It was like painting a portrait in reverse. Every time I hit him his features lost a little detail, began to blur and smudge. I think I was still yelling. A small, rational part of my brain took an inventory and noted that both of my hands ached, that my shoulder hurt from the crash, that I was shaking from rage and the cold.
But the whispers from that rational piece of my mind were drowned out by the roaring hate punctuated with every impact of knuckles onto a rapidly softening face. The stranger looked much younger than I would have pictured, pale, early 20s with a pretty sorry excuse for a beard.
“Pleess,” he struggled to slip the word out through shattered teeth and swollen lips. “Sthuap.”
My mind was an empty theater playing a slideshow of every bad thing that could have happened if he’d gotten away with my daughter, every way he could have hurt her. A nerve-ripping shot of pain finally pierced the black fog of rage. My left hand was broken. I let it dangle at my side and kept swinging with my right. I stopped screaming long enough to spit out a few words.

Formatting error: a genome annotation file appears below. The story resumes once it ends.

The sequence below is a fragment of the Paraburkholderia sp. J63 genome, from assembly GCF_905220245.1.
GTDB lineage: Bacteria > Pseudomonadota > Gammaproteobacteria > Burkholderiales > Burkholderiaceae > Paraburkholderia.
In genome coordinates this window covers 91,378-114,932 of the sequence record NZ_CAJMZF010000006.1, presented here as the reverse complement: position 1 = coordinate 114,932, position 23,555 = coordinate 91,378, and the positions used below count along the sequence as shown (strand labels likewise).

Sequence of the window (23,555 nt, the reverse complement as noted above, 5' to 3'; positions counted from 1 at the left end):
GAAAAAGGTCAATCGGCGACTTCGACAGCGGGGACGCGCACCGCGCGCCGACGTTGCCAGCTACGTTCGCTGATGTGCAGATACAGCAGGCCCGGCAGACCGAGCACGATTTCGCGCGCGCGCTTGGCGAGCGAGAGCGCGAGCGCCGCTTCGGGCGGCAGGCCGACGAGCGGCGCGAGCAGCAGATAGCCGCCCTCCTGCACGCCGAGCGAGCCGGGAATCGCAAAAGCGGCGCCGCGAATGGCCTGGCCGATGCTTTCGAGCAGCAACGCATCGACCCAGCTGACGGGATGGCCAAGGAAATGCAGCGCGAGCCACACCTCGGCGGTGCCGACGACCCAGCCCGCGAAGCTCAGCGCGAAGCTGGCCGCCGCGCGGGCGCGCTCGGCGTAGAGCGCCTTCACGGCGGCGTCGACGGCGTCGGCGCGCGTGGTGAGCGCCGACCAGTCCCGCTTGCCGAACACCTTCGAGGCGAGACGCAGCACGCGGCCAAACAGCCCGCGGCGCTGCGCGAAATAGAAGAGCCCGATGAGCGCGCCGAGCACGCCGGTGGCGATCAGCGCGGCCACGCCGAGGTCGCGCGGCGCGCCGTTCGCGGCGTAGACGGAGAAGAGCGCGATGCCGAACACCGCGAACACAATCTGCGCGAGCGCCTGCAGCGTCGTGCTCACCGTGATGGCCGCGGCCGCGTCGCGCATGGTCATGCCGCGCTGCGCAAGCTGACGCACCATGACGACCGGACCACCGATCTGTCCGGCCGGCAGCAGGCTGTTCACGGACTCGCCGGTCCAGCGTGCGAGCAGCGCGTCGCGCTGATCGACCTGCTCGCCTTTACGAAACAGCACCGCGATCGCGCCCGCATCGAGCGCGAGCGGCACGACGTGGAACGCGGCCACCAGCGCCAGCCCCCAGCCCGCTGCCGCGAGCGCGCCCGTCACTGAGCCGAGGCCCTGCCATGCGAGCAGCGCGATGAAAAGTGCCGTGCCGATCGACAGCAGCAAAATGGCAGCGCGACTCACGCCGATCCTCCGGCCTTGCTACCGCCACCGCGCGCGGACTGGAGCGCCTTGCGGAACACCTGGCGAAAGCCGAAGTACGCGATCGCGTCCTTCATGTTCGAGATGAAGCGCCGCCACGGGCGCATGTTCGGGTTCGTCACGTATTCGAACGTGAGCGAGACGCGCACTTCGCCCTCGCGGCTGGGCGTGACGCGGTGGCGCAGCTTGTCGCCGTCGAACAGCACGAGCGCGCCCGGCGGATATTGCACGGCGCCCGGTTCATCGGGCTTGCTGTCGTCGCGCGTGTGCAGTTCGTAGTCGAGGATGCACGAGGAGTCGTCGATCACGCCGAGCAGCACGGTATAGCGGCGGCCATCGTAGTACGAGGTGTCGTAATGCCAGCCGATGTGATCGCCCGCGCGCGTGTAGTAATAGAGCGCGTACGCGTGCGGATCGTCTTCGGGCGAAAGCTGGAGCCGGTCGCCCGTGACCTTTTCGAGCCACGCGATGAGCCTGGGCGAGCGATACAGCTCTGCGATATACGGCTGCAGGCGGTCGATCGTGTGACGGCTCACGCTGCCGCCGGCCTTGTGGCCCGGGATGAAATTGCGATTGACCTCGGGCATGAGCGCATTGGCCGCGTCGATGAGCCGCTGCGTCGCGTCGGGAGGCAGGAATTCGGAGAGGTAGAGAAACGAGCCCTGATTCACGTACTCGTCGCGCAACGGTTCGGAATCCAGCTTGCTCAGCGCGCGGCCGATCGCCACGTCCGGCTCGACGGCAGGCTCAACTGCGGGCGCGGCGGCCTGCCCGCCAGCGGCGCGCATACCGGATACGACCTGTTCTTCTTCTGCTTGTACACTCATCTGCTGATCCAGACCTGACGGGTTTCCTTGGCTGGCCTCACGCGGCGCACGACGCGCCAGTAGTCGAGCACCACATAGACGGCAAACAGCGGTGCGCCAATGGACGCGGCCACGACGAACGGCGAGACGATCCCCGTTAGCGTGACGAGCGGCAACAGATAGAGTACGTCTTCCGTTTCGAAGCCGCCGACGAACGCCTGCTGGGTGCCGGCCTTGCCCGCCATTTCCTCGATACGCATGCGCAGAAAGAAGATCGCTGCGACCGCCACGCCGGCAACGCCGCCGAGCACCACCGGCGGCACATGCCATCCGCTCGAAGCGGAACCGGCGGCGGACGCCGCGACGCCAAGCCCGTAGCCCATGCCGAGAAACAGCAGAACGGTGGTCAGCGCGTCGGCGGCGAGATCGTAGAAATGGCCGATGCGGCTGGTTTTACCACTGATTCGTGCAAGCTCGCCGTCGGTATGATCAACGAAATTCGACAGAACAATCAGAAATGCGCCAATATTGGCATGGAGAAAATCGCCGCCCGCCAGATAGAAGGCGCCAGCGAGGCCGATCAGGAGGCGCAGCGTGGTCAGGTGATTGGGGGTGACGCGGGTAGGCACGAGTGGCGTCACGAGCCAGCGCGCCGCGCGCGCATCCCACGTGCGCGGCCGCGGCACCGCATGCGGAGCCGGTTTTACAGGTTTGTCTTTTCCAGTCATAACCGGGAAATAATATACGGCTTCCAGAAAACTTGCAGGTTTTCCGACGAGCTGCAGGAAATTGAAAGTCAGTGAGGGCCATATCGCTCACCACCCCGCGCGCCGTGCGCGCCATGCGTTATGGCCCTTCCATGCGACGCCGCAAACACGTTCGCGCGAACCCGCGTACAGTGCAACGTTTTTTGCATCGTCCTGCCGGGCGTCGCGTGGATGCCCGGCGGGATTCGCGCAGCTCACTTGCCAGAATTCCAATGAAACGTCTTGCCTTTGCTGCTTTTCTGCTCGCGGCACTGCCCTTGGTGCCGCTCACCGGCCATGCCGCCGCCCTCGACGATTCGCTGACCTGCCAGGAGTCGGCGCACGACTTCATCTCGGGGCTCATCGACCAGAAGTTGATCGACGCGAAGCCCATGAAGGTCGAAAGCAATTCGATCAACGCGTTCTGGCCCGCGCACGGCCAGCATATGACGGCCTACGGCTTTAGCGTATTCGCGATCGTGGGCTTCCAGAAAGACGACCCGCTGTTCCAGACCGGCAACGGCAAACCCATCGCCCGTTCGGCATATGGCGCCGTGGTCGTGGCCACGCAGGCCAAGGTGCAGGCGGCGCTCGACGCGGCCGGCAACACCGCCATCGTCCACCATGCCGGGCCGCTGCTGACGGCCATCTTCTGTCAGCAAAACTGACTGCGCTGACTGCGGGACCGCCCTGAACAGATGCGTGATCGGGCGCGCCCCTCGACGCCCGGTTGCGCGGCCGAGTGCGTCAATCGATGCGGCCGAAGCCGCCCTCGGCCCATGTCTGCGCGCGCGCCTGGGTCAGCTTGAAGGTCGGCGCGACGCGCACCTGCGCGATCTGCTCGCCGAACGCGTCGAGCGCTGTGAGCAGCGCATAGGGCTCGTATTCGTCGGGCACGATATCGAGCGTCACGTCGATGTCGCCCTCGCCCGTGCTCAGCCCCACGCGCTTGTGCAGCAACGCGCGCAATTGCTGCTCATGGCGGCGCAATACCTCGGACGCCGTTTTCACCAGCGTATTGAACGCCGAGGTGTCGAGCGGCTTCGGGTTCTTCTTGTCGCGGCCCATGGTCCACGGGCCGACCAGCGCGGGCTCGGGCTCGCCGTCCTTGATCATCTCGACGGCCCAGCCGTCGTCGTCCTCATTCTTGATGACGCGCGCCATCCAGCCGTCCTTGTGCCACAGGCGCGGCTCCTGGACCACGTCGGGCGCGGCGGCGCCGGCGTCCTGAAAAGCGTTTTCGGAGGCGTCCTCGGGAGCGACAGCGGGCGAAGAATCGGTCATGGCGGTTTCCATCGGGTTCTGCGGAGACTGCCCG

“My. Daughter. You fuck. MY DAUGHTER. MY,” another wet, red impact, “DAUGHTER.”
That black fog kept getting heavier and heavier, choking out the rest of the world. There was no room for anything but the need to hurt this man. Then, slowly, light began to fill my vision. I felt a hand on my shoulder. I turned, suddenly, painfully aware that my daughter needed me. But instead of Emily, the hand on my shoulder belonged to a flickering ghost.
“Shaun,” I said.
It was a statement, not a question. Even though he seemed washed out, drained and filtered, it was so clearly my friend just as I’d last seen him. He looked young. The light around him blinked and faded. Looking at him was like watching an old movie, something black and white.
I heard his voice in my head, the same voice that had guided my turns. It was louder now, distinctly familiar.